People, not meat

Lying on the bed of the CT machine, after having been offered a blanket, I wondered why they kept the rooms so cold.

“Ah don’t know WAH they do it,” said the scan technician in an endearing Texas drawl. “Cause we’re PEOPLE, right? Not meat.”

It’s spring break in Houston, which explained why I didn’t have to wait long for my blood draw, or even for my scan, and my appointment with the Godfather happened within an hour of the scheduled time. That meant that I didn’t have wait long for the good news: I’m still NED! Because I’m people, not meat, baby!

The Godfather said that everything looked great, he heard that I did a half marathon (false: it was only a 5K), and that he would see me again in three months. We ended the consult with him patting my hair as if I were a collie, and his signature healing hug.

Our flight was delayed so we had some time to visit the Houston Museum of Fine Art, where there this floor to ceiling video of kittens drinking milk was on loop.

 

Survivor

I recently transitioned from calling myself a cancer “patient” to a “survivor.” It feels pretty great to say that. I have hair now, so people don’t generally know that I have this haircut not because I’m emulating Jim Carrey in Dumb and Dumber. I drive kids to practices. I make dinner. I work.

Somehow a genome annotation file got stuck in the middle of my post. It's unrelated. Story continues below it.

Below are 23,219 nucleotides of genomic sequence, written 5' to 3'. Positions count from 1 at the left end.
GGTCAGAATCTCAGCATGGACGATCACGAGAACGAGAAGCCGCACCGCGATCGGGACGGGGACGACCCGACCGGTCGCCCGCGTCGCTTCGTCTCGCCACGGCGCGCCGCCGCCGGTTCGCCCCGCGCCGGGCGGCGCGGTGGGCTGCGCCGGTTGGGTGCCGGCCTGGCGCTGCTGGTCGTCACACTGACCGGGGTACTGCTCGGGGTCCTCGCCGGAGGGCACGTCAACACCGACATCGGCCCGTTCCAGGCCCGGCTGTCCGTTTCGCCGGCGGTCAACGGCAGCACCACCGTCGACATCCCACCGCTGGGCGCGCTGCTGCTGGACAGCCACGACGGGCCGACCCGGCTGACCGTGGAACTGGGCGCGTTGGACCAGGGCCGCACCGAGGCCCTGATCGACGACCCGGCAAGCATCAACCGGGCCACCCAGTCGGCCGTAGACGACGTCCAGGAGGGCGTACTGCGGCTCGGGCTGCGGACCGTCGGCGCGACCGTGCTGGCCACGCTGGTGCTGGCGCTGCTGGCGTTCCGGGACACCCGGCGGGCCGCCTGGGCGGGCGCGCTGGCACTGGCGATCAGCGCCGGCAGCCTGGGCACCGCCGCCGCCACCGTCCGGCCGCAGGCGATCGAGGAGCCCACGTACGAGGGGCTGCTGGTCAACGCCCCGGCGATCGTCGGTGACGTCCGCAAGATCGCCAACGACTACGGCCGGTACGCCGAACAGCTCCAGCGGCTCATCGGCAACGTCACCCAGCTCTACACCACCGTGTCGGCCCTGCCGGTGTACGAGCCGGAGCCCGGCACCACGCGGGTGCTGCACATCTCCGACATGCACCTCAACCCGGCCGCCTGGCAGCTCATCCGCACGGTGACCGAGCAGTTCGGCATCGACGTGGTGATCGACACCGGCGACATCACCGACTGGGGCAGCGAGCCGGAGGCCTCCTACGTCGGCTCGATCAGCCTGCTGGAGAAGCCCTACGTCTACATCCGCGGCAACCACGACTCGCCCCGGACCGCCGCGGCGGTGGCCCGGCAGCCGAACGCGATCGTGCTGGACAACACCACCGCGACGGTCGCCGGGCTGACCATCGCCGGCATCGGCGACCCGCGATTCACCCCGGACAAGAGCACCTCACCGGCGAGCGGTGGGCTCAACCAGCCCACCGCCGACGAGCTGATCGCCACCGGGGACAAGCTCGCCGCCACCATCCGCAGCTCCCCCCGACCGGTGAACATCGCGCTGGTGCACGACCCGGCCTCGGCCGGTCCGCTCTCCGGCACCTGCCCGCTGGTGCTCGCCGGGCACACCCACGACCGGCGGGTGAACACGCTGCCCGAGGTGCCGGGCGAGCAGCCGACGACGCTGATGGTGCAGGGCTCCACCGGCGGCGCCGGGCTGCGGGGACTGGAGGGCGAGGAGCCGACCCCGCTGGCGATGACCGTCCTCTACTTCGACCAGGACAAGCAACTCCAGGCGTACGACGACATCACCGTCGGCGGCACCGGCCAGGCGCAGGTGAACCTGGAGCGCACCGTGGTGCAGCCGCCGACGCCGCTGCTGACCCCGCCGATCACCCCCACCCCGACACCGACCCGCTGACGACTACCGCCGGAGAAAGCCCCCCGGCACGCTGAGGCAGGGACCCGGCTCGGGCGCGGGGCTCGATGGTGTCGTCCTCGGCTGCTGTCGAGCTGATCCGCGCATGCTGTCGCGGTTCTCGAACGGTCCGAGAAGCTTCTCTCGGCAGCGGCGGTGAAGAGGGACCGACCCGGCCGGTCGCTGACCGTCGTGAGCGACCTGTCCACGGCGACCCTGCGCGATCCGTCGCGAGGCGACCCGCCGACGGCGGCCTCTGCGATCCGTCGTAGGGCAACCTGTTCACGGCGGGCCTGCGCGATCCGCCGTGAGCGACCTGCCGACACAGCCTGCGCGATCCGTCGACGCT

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Current hair situation

Some things are different from before the diagnosis: I feel like I have a full-time job making self-care a top priority – being diligent about what I eat, and making time for sleep and exercise. Also I’m in menopause.

I also feel an enormous weight – or a compulsion – to make things better for other patients. I don’t know if it’s survivors’ guilt – I mean, I don’t think that I feel guilty, but I know that I’m incredibly lucky – but I spend a lot of time thinking about how I should channel my energies. Some of you may have seen that I wrote an article for Rare Disease Day – these lessons really apply to cancer at large. There are so many things I want people to know. I mean, if you grew up in the 70s like I did, you know very well that on the off chance that you catch on fire, you should stop, drop and roll – but if you’re diagnosed with cancer? How do you even start?

I’m still figuring out the best way to help advance research. This is partly self-serving of course. My surgeon is doing some interesting work and I set up a fund at UC San Diego to help support it. But I also want to diversify the efforts that are out there too, because we do need to do a bit of throwing things on a wall and seeing what sticks. At the same time, because I don’t have control of these organizations, and some involve large amounts of bureaucracy, I don’t feel I can fully optimize my efforts. So do I start my own organization (not my first choice – I have enough going on already)? Still figuring all of that out.

The bright side

In the months following my surgery, I started suddenly and mysteriously experiencing moments of euphoria. I’d be driving in a car on the way to pick up the kids, for instance, and the sun would hit me just right, a song would play, I’d catch of whiff of the native plants in the canyon and suddenly feel an inexplicable wave of joy. I’d smile like an idiot by myself in the car, just like people do in the cancer movies, just happy to have sun and wheels and plants. (Note: this does not happen all the time.)